There's just one problem: although individual income tax rates have gone down since 2017, individual income tax revenues have gone up.

According to the White House budget office, Federal Tax revenues were as follows:

Year

Income Taxes

Corporate Taxes

2016

1,546,075

299,571

2017

1,587,120

297,048

2018

1,683,538

204,733

2019 estimate

1,698,353

216,194

2020 estimate

1,824,185

255,161

(This does ignore Social Security and other trust funds.)

But how is this possible?  How could tax rates have gone down, but taxes collected gone up?

Think of the government as, say, a Cadillac dealer.  If prices for Cadillac cars go up, it's not necessarily true that revenues from selling Cadillacs go up, too.  It depends on a lot of other things — prices and availability of other luxury cars and discretionary funds available to car-buyers.

With income tax rates down, a doctor might decide to work more hours, feeling he will be keeping more of the extra fees coming in rather than handing them over to Uncle Sam.  A farmer may choose to plant more crops.

One type of tax collections did fall — monies collected from American corporations.

Was it really money thrown away?

It was the cost for jump-starting the economy, expanding wages and employment.  It made America a more attractive location for building factories and operating businesses.  It brought unemployment rates for black, Hispanic, and Asian-Americans to historically low levels.

Is this really what the Democrats want to reverse?

Kamala Harris wants tax rates going back up.  CNBC reported:

Sen. Kamala Harris of California wants to give $2.8 trillion in federal tax credits to lower- and middle-class families. Her plan provides a direct counter to the Republican proposal, under which the $1.5 trillion in cuts skewed toward companies and wealthier Americans. She wants to pay for the measure in part by reversing the pieces of the GOP overhaul that "benefit the rich," as well as by putting "a new tax on large financial institutions," according to The Washington Post.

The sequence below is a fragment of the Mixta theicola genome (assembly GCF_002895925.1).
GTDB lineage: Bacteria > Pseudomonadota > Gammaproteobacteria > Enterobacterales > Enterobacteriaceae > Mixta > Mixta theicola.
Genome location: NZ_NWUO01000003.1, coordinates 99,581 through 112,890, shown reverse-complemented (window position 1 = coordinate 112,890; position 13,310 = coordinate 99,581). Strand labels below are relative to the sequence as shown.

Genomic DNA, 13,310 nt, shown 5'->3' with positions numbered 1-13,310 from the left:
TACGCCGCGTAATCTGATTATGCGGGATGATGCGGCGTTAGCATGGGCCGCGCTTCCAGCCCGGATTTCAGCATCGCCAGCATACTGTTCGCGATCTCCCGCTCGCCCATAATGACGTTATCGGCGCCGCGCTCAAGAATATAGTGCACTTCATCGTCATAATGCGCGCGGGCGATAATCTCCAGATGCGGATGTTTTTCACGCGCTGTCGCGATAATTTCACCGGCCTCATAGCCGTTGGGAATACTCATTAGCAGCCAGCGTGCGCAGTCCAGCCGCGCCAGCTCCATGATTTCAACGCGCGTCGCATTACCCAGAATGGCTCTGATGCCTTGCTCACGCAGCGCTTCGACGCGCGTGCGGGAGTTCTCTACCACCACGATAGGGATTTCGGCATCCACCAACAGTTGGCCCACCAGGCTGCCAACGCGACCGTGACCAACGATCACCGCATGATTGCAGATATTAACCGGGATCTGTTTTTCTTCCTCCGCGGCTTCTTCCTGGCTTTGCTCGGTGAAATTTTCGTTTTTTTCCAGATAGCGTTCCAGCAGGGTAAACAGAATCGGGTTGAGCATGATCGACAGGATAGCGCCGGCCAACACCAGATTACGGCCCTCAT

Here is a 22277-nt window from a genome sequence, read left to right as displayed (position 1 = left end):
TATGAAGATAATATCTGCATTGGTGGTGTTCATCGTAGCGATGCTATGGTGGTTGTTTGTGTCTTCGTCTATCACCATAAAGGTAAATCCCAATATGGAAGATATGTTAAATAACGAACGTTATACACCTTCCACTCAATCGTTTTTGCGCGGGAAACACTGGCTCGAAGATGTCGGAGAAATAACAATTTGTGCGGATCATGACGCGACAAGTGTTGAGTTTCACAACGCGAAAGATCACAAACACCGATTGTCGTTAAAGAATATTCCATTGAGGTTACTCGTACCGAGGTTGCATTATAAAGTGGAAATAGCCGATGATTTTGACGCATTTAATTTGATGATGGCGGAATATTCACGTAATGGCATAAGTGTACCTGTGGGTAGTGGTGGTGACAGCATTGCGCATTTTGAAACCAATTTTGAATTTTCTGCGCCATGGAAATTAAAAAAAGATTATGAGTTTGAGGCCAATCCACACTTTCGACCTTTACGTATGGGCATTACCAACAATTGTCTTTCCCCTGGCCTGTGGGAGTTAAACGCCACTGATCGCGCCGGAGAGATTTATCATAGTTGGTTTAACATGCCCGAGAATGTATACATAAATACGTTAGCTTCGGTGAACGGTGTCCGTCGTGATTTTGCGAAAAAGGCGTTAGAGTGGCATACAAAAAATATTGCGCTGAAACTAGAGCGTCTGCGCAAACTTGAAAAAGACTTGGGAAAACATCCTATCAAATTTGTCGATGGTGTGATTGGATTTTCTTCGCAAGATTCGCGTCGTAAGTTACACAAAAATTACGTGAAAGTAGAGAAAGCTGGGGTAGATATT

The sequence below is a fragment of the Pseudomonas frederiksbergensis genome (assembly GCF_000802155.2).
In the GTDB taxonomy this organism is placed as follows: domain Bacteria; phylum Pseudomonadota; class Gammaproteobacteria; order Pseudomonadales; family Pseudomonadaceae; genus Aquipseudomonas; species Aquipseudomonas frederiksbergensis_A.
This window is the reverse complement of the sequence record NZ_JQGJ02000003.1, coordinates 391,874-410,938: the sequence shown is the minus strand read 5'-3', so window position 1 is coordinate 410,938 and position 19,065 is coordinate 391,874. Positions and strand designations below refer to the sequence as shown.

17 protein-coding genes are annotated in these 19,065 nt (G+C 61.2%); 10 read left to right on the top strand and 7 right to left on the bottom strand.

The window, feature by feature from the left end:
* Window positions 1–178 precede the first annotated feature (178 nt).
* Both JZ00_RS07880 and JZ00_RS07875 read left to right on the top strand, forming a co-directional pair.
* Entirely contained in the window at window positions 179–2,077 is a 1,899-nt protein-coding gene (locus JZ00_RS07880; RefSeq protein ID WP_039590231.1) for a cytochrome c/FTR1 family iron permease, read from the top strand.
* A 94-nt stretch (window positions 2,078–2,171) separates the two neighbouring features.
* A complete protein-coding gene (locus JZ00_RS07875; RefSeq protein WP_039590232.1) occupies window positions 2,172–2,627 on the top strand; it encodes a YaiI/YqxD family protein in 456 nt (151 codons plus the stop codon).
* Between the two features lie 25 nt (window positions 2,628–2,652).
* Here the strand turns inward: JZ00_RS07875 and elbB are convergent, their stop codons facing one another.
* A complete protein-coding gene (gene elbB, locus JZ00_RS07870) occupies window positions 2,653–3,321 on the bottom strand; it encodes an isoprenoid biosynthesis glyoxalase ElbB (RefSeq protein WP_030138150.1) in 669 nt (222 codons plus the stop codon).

Joe Biden is also in favor of reversing the cuts.  Americans for Tax Reform reported (video included):

Biden recently told a crowd in South Carolina that it would be the very first thing he does upon taking office: "First thing I'd do is repeal those Trump tax cuts," he said.

CNBC sums it up:

Various other Democratic candidates including Sen. Elizabeth Warren of Massachusetts and Sen. Bernie Sanders of Vermont want to roll back the GOP tax cuts and implement new taxes on the wealthy to fund social programs such as universal child care and "Medicare for All."

It is true that much of the benefit from Trump's tax cuts went to the nation's wealthiest.  Duh.  That's because it's the wealthiest who pay the bulk of our taxes.

An October 2018 Bloomberg analysis concluded that the bottom half of American taxpayers contributed only 3% of income taxes paid.  The top 1% of earners accounted for more than 37% of income taxes collected.

A summary of the 2017 tax cuts is here.

Biden, Harris, Sanders, et al. may want to re-read Aesop's Fables — in particular, the one about a goose that laid golden eggs.